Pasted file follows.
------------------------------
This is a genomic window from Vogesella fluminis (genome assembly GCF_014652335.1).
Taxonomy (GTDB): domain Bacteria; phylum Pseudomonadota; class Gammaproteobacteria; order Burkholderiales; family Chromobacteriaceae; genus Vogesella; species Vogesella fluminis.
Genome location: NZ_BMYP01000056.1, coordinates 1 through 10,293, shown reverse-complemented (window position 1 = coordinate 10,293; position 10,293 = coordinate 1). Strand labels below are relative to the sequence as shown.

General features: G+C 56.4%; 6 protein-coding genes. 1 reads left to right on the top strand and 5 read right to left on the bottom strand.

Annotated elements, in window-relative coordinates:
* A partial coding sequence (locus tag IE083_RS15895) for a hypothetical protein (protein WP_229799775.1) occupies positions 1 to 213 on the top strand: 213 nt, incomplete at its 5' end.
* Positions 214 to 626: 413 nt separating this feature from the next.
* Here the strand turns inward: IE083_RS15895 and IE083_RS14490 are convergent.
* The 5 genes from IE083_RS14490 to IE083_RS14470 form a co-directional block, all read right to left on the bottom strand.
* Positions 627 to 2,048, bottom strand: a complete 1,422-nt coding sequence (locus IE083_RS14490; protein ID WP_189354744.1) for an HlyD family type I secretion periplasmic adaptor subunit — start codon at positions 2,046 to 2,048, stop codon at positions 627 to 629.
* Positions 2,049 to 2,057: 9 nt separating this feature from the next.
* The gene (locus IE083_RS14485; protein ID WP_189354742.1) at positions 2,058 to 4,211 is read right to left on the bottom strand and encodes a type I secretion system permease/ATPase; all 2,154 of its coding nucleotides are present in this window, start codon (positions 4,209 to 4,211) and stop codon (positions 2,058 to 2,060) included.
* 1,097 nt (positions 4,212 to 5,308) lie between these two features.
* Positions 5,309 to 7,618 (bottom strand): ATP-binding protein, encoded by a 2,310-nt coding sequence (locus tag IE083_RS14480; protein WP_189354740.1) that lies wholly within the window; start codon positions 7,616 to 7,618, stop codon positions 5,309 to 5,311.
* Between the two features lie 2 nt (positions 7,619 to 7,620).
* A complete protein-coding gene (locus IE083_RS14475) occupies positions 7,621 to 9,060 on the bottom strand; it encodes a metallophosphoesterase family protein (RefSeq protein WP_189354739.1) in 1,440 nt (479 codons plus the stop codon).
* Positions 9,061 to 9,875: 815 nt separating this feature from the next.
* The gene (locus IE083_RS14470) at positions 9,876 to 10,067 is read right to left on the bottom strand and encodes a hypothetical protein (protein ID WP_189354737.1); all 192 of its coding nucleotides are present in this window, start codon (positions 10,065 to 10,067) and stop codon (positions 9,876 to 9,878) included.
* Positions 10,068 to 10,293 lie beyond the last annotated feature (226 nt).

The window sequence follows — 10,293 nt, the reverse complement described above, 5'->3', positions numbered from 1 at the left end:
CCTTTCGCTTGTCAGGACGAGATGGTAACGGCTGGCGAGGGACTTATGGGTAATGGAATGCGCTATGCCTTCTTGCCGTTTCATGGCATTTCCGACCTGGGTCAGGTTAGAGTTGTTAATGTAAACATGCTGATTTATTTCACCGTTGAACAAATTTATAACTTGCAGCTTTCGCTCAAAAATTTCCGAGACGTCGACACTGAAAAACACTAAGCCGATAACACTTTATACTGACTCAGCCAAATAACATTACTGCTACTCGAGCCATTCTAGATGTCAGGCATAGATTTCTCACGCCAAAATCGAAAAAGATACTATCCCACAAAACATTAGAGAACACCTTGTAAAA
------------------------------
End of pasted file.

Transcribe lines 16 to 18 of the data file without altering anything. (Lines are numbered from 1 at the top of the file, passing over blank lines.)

* A complete protein-coding gene (locus IE083_RS14475) occupies positions 7,621 to 9,060 on the bottom strand; it encodes a metallophosphoesterase family protein (RefSeq protein WP_189354739.1) in 1,440 nt (479 codons plus the stop codon).
* Positions 9,061 to 9,875: 815 nt separating this feature from the next.
* The gene (locus IE083_RS14470) at positions 9,876 to 10,067 is read right to left on the bottom strand and encodes a hypothetical protein (protein ID WP_189354737.1); all 192 of its coding nucleotides are present in this window, start codon (positions 10,065 to 10,067) and stop codon (positions 9,876 to 9,878) included.